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On Tuesday 09, Anselmo Junior wrote:
> But its return me the length of the table right? But dont return me if the
> 2 is nill and key 3 has some value...

Oops, sorry in your case it will not help.  I was thinking about the array 
part length.  It would work if all the numeric keys you wanted didn't have 
any gaps (i.e. 1,2,3,4,5 instead of 3,11,12)

I think you might be able to use the "next" method from LuaState.

>From the Lua 5.1 reference manual for "lua_next":

A typical traversal looks like this:

     /* table is in the stack at index 't' */
     lua_pushnil(L);  /* first key */
     while (lua_next(L, t) != 0) {
       /* uses 'key' (at index -2) and 'value' (at index -1) */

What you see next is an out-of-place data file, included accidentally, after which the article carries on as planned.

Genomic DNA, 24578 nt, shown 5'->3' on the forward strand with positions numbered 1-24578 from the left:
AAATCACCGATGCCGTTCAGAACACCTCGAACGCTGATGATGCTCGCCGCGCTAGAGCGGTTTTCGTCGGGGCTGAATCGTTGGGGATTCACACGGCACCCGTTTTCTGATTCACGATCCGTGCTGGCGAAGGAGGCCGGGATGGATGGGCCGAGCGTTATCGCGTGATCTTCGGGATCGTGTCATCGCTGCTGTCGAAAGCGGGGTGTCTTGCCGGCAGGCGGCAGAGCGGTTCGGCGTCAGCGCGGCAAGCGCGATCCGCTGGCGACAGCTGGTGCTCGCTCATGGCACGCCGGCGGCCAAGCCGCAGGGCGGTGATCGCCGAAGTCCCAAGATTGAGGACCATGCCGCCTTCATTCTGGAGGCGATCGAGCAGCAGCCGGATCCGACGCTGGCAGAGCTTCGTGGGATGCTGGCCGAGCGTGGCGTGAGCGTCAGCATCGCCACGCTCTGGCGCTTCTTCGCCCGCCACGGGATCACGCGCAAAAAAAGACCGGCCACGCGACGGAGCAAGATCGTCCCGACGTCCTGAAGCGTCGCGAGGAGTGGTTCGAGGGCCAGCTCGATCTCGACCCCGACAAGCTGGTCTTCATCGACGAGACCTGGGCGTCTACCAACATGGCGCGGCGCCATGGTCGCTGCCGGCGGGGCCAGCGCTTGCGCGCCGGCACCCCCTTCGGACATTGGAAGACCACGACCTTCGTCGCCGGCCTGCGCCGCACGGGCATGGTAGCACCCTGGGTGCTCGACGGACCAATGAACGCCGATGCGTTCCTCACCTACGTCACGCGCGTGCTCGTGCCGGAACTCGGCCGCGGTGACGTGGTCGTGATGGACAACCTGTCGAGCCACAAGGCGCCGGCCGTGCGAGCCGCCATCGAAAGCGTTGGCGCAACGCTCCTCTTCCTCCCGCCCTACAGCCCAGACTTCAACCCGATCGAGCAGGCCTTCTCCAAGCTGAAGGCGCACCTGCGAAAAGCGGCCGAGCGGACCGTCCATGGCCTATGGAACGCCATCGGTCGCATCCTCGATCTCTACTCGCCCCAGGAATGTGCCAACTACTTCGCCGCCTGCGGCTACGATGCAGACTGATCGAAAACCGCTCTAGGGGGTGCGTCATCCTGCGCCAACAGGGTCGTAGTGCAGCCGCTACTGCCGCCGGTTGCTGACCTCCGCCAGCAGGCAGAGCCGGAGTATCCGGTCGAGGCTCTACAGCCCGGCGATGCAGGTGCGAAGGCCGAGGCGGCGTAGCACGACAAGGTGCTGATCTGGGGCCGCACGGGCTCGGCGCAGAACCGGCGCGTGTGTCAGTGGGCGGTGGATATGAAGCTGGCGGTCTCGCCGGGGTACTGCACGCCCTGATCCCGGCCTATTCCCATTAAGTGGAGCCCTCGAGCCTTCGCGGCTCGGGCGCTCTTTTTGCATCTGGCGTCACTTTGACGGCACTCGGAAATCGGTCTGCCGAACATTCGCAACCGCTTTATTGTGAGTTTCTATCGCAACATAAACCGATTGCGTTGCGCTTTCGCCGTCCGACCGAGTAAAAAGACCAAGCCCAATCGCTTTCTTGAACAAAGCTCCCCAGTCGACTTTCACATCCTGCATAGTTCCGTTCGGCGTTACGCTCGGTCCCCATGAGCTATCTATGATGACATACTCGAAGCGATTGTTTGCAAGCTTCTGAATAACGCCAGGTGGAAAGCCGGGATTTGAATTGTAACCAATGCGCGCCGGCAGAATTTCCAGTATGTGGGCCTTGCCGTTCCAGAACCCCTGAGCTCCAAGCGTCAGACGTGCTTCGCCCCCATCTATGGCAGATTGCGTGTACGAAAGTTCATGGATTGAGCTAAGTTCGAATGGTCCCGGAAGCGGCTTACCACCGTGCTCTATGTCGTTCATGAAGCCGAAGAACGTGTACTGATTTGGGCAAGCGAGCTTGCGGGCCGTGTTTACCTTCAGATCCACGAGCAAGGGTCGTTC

printf("%s - %s\n",
              lua_typename(L, lua_type(L, -2)),
              lua_typename(L, lua_type(L, -1)));
       /* removes 'value'; keeps 'key' for next iteration */
       lua_pop(L, 1);

See the full description here:

But this will return all key/value pairs even ones with string keys, so check 
the key type.

> But i try this method to see what happen, and return me 0
>         state.getGlobal("init");
>, 1);
>         System.out.println(state.objLen(-1));
> when i use call method, the function 'init' will run and the return value
> is pushed on the stack. If i understand right, i can access this value with
> -1 index, where is the last element that be push on the stack.

yes this is right.  The -1 index is the top of the stack, and -2 would be the 
value below it.  Index 1 is the first value you pushed onto the stack.

Robert G. Jakabosky